The first Europeans arrived in the area in the early 16th century. Both Spain and Portugal pursued the colonization of Uruguay, with the Spanish eventually gaining control. The future capital, Montevideo, was founded in the early 18th century and became a rival to Buenos Aires across the Río de la Plata. Montevideo, however, was thought of as a military center for the Spanish empire, while Buenos Aires was a commercial center.
In the early 19th century, independence movements sprung up across South America, including Uruguay (then known as the Banda Oriental, or "Eastern Strip", referring to the area east of the Uruguay river). Uruguayan territory was contested between the nascent states of Brazil and Argentina. Brazil annexed the area in 1821 under the name of Provincia Cisplatina, but a revolt began on August 25, 1825, after which Uruguay became an independent country with the Treaty of Montevideo in 1828.
The original population of Charrúa Indians was gradually decimated over three centuries, culminating on 11 April 1831 in a mass killing at Salsipuedes, which was led by General Fructuoso Rivera, Uruguay's first president. After that date the few remaining Charrúas were dispersed and a viable Charrúa culture was a thing of the past, although Charrúa blood still runs in the veins of many Uruguayans today as a result of extensive Charrúa-Spanish intermixing during colonial times. Four Charrúas - Senaqué, the leader Vaimaca Pirú, the warrior Tacuabé and his wife Guyunusa - were taken to Paris in 1833 to be displayed as circus attractions.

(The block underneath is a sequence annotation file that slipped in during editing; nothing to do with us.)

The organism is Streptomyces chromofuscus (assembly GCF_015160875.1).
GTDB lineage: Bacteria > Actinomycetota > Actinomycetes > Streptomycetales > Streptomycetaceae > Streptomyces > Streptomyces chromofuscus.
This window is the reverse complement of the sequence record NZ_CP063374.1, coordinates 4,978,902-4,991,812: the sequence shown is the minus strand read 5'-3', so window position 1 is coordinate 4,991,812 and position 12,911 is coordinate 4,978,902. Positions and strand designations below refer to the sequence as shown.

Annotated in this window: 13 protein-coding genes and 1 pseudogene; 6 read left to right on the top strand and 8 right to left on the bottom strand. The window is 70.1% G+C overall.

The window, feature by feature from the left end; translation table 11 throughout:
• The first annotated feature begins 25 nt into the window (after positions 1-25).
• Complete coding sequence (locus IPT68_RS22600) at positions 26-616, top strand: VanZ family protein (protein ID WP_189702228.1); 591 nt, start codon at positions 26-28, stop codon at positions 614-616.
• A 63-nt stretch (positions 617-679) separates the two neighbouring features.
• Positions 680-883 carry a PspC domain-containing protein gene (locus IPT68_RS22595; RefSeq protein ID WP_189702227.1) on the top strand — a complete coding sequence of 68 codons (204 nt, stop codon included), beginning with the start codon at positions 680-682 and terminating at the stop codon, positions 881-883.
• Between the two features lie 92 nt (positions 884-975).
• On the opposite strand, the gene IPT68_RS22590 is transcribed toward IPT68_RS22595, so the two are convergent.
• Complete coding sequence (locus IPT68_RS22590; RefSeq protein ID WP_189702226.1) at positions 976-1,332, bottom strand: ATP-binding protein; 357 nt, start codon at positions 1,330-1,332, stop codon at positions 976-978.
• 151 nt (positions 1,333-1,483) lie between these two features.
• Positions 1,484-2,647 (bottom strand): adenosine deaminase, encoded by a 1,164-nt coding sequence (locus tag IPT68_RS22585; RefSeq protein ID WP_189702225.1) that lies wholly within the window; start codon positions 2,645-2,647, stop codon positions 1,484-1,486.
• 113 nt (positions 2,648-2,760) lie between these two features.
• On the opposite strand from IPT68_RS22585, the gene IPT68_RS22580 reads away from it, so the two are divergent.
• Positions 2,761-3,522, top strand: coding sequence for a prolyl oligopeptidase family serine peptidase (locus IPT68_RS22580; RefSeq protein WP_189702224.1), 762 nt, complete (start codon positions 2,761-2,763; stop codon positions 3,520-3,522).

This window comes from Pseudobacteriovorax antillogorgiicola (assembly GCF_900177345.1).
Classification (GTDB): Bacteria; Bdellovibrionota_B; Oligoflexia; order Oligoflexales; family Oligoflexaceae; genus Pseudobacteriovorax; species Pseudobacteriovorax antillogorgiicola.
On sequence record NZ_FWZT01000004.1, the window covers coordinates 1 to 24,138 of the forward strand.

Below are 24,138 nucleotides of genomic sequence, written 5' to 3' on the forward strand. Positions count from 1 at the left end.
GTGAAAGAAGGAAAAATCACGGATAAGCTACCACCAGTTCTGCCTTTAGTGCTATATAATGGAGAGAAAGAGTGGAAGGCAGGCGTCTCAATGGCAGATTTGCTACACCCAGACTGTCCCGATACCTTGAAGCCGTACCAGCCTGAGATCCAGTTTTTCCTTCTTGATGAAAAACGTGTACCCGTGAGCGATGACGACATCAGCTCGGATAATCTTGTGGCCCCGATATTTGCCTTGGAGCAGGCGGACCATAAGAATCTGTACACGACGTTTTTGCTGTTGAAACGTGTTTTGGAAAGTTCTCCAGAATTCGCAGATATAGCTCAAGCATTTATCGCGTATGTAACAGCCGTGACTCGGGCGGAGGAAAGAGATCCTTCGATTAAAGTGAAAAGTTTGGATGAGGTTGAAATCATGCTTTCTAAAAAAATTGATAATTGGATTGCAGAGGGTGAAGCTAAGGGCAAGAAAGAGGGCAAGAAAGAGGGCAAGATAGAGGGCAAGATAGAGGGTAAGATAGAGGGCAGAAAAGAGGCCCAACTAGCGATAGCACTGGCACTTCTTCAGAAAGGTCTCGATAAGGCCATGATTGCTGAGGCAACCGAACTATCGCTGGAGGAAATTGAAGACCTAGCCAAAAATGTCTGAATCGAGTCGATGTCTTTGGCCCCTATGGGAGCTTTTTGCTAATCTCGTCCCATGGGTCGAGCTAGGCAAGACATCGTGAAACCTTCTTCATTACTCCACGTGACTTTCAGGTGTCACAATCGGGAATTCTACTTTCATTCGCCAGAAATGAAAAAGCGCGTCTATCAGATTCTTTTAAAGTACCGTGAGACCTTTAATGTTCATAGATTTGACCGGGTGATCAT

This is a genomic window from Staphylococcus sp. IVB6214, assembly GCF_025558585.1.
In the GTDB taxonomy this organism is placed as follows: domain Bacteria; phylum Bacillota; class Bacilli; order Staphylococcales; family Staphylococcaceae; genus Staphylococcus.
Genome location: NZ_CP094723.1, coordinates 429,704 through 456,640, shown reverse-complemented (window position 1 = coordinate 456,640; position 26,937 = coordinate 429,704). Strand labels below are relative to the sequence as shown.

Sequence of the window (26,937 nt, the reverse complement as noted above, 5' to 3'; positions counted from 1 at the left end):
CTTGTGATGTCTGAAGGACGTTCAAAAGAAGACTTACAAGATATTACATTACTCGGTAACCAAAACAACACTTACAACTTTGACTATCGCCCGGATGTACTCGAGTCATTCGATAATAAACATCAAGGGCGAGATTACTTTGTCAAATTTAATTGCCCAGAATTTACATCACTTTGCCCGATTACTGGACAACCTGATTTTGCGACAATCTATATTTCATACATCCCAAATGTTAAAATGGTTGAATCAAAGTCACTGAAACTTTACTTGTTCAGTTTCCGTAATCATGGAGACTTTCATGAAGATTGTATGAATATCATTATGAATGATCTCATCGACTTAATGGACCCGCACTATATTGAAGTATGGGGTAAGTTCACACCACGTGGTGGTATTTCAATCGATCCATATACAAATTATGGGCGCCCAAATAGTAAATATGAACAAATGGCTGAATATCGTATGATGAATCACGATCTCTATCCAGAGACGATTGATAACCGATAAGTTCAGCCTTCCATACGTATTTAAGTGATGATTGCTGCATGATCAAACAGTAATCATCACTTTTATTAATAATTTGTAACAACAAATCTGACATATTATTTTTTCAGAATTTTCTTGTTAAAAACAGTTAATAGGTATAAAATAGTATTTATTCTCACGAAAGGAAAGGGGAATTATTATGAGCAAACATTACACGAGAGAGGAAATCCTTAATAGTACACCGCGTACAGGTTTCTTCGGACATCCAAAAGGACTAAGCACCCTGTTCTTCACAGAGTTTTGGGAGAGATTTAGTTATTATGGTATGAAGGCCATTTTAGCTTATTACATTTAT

In the latter part of the 19th century, Uruguay participated in the War of the Triple Alliance against Paraguay.
Uruguay then experienced a series of elected and appointed presidents and saw conflicts with neighboring states, political and economic fluctuations and modernization, and large inflows of immigrants, mostly from Europe. The work of President José Batlle y Ordóñez made Uruguay an advanced nation with a complex welfare system; for most of the 20th century Uruguay was on par with European nations. Due to its advanced social system and its stable democracy, Uruguay came to be known as "the Switzerland of the Americas".
The Uruguayan economy relies largely on agricultural exports. The world wars brought prosperity as Uruguayan beef and grain went to feed a war-ravaged Europe. World food prices dropped precipitously following the end of WWII, which triggered years of decline for the Uruguayan economy. By the 1960's, the stable social system began to break down as the economy spiralled. The government started losing popular support as students, workers and lower-class families felt the pain of an economy unable to adapt to a post-agricultural world economy. The Tupamaros, a radical marxist-leninist group, responded to the crisis with violence, which triggered government repression that ended with the suspension of individual rights by the president, Jorge Pacheco Areco, and his successor, Juan María Bordaberry. Finally, in 1973, the army seized power, ushering in 11 years of military dictatorship in what was once one of the most stable democracies in the region. In 1984, democracy was finally restored with the election of Julio María Sanguinetti.